How would your colleagues describe you?
You can speak about your colleagues as a collective but also focus on some special relationships that you may have. Again, think of things that can relate to work, such as motivated, good time keeping, organized, professional, attention to detail, a team player etc. Consider who will be best at providing references for you. If you have an example to go with your answer, that would be good. For example, my manager would say that I’m a team player because I’m always happy to stay late without hesitation, where I can, in busy periods
What are your salary expectations?
Try and find he pay range before the interview. Also investigate what the market average salary for that position and level of responsibility is. At least then you can have an idea in your head prior to the interview. Try and know what the lowest amount would be for you. Of course, you may have an idea in your head and then hear something about the job in the interview that makes you think “I’d love this job, I’ll accept less” or “this is more responsibility than I thought….”. If you don’t know the salary you can ask what range they typically pay someone with your background. Or you could say something like “I’ve done some research and was thinking within this range”
Here are some other questions:
What are you most proud of in your working life?
What is your most significant work achievement?
If you were an animal…..plant….car…..meal…..what would you be?
Are you innovative?
Describe a time where you dealt with a difficult situation
Give an example of lateral thinking
Where do you see yourself in five years?
Have you ever had a bad experience with an employer or colleague?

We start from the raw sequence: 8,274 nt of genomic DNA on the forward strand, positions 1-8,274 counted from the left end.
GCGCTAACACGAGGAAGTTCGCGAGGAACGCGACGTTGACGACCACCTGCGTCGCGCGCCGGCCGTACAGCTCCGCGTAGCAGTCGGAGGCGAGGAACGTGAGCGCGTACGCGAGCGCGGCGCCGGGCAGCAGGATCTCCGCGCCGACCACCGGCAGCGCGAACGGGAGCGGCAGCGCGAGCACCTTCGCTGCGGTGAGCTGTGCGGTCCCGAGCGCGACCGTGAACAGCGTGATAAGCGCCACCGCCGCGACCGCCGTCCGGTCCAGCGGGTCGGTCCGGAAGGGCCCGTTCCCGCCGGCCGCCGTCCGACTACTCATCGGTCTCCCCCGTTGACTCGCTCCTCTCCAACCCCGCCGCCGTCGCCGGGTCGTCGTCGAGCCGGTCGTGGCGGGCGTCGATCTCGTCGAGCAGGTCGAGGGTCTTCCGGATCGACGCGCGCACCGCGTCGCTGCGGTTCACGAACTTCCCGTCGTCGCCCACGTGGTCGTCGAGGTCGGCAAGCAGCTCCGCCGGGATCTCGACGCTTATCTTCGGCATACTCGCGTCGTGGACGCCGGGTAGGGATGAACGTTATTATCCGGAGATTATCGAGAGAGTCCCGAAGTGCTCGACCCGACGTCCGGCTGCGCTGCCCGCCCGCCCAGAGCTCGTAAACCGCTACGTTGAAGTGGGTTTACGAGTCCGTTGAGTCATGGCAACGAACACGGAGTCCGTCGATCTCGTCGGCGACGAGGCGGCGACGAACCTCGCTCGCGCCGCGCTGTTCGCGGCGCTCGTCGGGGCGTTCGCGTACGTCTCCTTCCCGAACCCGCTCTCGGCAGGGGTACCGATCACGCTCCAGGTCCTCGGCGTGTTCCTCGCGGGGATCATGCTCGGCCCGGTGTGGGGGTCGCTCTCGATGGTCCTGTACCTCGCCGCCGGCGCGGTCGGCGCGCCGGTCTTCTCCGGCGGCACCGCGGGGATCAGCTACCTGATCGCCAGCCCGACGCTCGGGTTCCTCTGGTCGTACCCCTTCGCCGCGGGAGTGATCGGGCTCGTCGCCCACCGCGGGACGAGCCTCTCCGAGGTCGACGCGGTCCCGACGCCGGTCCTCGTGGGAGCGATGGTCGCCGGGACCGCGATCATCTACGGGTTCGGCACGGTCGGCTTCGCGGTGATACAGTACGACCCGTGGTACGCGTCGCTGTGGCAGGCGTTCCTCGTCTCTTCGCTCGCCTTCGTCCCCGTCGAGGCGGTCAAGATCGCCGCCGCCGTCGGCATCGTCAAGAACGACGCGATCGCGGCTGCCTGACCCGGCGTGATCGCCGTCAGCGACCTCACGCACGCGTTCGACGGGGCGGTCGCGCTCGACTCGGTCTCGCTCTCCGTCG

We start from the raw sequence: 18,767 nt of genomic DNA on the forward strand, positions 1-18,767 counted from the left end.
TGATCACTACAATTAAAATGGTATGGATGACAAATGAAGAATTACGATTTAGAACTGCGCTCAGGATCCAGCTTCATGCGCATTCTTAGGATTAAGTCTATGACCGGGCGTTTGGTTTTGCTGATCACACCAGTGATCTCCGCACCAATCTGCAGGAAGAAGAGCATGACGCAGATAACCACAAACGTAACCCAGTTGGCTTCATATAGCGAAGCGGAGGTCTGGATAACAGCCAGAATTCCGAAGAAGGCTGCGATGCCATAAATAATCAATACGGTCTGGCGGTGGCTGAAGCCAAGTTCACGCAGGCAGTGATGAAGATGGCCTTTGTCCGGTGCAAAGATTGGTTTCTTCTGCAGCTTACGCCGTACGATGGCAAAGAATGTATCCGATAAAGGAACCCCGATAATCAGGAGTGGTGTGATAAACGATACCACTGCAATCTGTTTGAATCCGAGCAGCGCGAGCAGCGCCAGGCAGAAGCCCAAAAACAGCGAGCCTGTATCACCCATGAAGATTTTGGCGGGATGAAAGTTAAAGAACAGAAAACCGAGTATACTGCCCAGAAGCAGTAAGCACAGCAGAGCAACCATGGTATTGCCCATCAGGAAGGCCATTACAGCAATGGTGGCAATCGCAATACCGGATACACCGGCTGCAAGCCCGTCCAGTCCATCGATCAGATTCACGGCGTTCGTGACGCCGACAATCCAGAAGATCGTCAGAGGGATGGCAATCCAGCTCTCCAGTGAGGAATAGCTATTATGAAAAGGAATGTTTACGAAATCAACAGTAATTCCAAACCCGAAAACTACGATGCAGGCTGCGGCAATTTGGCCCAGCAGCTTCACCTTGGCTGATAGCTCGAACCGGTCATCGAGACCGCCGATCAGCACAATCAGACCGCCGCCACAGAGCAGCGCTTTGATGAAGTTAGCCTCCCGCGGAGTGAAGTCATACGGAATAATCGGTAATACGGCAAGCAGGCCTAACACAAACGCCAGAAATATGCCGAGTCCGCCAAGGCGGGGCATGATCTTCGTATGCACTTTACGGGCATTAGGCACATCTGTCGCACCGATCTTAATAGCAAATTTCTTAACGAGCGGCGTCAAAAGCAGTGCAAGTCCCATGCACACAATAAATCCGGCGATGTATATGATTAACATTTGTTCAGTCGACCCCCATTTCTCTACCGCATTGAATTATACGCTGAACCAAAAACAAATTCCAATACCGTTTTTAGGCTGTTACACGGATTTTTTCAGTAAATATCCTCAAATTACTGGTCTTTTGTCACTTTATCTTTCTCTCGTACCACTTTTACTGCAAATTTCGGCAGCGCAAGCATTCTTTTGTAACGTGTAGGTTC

What has been your biggest failure?
How do you handle stress?
How do you deal with conflict?
Give an example where you have faced an ethical dilemma
How would you deal with a client complaint?
Try and not leave your answer with just a negative example. Try and finish off your answer with a positive: was there a positive outcome? Did you learn something from it? Did it make you a stronger person? How?
Don’t forget that if you are asked a question and simply can’t think of a reply straight away it is fine to ask to come back to it later. Giving yourself a little time may help. If it doesn’t, saying that you simply can’t think of anything there and then and would think about it and let them know after the interview shows that you are human. I have known people that have done just this and they got the job. It’s better to be honest rather than saying just anything for the sake of it
In addition to preparing for an interview for talking about your career history, for example, you shouldn’t neglect preparing for different types of questions that you may be asked. Yes, you can’t pre-empt every question and you’re no doubt going to have to think of your feet from time to time but the internet is awash with examples of questions that will make you feel more confident